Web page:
As appendages, limb buds and the GT exhibit similarities in their development; for example, they undergo prominent outgrowth as an embryonic bud structure before differentiation of tissue components (Cobb and Duboule, 2005; Dolle et al., 1991; Kondo et al., 1997; Yamada et al., 2003; Yamada et al., 2006). Given the accumulating evidence of the importance of Fgf signaling (and of Fgf8 in particular) from the AER, Fgf8 is a prime candidate for mediating signaling from the GT epithelium to promote GT mesenchymal proliferation and outgrowth. The GT epithelium, termed the distal urethral epithelium (DUE), is located at the distal tip of the endoderm-derived epithelium (Haraguchi et al., 2001; Haraguchi et al., 2000; Lin et al., 2008; Ogino et al., 2001). Surgical removal of the tip of the GT, including the DUE, results in failure of GT outgrowth (Haraguchi et al., 2000). Fgf8 has therefore been proposed as a candidate regulator of initial GT development, although its function in GT formation is unknown.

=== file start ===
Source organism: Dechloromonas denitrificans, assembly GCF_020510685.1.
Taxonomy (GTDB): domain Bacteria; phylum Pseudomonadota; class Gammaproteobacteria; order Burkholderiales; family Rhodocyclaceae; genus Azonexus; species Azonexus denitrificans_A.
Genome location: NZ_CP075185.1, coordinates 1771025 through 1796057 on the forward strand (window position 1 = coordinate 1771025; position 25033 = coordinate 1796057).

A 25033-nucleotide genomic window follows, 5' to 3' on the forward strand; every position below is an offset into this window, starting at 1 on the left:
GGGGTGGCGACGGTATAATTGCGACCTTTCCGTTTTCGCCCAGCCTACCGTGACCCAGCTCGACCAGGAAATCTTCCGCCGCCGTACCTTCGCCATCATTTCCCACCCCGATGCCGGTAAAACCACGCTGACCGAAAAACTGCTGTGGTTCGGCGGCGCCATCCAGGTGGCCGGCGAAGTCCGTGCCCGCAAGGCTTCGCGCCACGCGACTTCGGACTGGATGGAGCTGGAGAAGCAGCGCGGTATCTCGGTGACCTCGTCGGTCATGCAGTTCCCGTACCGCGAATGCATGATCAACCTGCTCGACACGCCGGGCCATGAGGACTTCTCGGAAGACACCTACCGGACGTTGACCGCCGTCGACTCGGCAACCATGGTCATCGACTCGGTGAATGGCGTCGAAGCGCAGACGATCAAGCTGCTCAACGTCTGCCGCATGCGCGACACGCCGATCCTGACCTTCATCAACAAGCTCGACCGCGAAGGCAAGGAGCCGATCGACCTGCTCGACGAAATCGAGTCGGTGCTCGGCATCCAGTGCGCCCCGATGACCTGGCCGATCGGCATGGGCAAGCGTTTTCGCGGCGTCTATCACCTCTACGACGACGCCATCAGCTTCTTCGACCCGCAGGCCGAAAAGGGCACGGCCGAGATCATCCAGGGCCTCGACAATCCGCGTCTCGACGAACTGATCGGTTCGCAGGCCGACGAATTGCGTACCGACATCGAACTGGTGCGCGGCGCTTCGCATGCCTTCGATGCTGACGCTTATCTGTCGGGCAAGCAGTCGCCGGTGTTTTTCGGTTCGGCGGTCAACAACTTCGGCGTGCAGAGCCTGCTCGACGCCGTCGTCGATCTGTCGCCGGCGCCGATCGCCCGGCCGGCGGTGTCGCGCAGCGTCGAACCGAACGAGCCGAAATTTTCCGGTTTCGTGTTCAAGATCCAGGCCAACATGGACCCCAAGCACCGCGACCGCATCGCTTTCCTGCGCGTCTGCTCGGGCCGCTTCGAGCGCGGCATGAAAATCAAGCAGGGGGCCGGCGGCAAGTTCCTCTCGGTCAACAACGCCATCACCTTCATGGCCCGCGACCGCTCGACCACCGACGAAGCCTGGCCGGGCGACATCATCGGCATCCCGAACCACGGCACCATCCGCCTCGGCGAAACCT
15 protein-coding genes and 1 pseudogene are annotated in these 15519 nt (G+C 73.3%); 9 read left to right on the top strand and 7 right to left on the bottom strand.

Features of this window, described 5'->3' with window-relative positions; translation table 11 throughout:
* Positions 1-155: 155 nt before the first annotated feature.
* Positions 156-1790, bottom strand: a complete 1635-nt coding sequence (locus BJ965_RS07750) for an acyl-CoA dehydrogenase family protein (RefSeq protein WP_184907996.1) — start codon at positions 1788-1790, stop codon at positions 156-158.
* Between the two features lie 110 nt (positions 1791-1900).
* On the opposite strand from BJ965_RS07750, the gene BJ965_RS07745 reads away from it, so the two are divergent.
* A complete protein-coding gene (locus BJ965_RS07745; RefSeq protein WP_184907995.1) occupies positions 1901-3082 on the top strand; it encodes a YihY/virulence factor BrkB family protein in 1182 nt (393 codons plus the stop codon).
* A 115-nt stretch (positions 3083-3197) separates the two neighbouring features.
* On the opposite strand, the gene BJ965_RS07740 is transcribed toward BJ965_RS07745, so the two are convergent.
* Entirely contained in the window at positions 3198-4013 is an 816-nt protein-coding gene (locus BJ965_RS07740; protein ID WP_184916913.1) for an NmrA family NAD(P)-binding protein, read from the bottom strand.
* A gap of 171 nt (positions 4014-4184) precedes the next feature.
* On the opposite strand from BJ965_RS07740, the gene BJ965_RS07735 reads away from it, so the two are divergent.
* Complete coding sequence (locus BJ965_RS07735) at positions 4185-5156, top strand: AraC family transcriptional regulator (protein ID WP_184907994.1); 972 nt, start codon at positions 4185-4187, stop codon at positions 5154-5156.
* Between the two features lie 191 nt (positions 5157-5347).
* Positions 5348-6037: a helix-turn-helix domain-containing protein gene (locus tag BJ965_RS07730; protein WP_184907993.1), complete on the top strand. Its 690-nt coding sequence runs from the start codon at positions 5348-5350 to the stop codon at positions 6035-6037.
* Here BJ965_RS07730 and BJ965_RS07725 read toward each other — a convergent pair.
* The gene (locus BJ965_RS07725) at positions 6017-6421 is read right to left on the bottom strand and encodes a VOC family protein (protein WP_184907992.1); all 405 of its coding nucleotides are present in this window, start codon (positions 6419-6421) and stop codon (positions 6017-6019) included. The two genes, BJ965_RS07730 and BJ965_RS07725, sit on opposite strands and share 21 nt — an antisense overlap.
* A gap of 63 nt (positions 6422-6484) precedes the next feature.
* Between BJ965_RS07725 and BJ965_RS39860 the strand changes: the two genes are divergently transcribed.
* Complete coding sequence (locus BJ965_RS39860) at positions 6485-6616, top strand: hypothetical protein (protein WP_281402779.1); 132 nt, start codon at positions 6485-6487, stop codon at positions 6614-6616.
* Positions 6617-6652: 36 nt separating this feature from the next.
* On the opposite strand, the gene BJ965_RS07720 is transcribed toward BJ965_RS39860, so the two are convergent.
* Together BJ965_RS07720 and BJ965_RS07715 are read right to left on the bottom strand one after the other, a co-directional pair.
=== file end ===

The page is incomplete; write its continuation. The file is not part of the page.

The prospective GT region of Shh-deficient embryos fails to express Fgf8 (Haraguchi et al., 2001; Perriton et al., 2002), suggesting that Fgf8 is genetically downstream of Shh signaling. Here we show that Wnt/β-catenin signaling plays a key role in GT formation by inducing multiple factors, including Fgf8. The temporal requirement of Shh function and the importance of hedgehog signaling dosage are shown by analysis of conditional Shh mutants and of a series of Gli mouse mutants. We demonstrate that Wnt/β-catenin pathway activation by Shh signaling is responsible for subsequent GT outgrowth, and postulate that Wnt/β-catenin signaling functions in the DUE to stimulate mitogenic factors for the adjacent mesenchyme. Altogether, these data suggest a similar, and yet divergent, participation of growth factor signaling pathways, including Shh, Wnt/β-catenin and Fgf, in the development of appendicular structure, the external genitalia.